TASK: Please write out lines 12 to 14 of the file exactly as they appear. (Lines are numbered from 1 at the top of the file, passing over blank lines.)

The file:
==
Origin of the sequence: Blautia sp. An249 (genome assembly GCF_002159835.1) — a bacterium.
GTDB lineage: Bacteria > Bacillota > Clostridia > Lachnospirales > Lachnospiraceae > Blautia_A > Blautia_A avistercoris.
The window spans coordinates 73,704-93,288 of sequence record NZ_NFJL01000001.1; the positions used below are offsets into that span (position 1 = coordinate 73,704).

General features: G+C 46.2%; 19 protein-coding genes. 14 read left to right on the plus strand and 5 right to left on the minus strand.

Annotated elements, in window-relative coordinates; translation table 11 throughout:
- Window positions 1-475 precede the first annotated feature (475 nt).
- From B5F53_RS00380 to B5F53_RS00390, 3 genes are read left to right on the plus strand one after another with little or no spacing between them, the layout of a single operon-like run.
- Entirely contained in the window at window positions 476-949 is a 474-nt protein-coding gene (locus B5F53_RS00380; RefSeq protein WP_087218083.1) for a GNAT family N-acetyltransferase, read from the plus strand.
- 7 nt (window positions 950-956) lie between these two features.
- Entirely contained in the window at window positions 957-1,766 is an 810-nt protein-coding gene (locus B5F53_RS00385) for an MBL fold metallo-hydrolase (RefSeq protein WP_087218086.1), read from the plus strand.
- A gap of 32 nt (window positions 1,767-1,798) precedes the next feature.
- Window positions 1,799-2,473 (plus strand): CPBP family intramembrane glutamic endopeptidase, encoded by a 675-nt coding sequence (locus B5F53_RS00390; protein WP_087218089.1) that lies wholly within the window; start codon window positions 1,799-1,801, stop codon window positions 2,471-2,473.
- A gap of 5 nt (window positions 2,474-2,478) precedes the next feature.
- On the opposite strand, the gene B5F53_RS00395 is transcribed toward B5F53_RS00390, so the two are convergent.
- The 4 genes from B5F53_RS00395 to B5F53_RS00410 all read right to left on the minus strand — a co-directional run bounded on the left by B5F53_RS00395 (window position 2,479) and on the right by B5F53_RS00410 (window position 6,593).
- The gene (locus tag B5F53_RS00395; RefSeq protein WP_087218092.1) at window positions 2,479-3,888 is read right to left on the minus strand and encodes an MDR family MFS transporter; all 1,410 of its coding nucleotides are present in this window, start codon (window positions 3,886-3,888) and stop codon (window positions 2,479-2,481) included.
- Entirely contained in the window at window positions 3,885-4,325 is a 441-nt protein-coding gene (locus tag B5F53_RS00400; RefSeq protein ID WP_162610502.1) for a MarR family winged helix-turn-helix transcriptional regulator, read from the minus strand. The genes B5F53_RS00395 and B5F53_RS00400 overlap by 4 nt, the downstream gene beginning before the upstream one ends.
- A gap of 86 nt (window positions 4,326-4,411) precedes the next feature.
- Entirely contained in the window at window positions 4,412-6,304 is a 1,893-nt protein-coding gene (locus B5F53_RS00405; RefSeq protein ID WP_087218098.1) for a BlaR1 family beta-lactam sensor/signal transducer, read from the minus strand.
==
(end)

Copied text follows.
- Window positions 1,799-2,473 (plus strand): CPBP family intramembrane glutamic endopeptidase, encoded by a 675-nt coding sequence (locus B5F53_RS00390; protein WP_087218089.1) that lies wholly within the window; start codon window positions 1,799-1,801, stop codon window positions 2,471-2,473.
- A gap of 5 nt (window positions 2,474-2,478) precedes the next feature.
- On the opposite strand, the gene B5F53_RS00395 is transcribed toward B5F53_RS00390, so the two are convergent.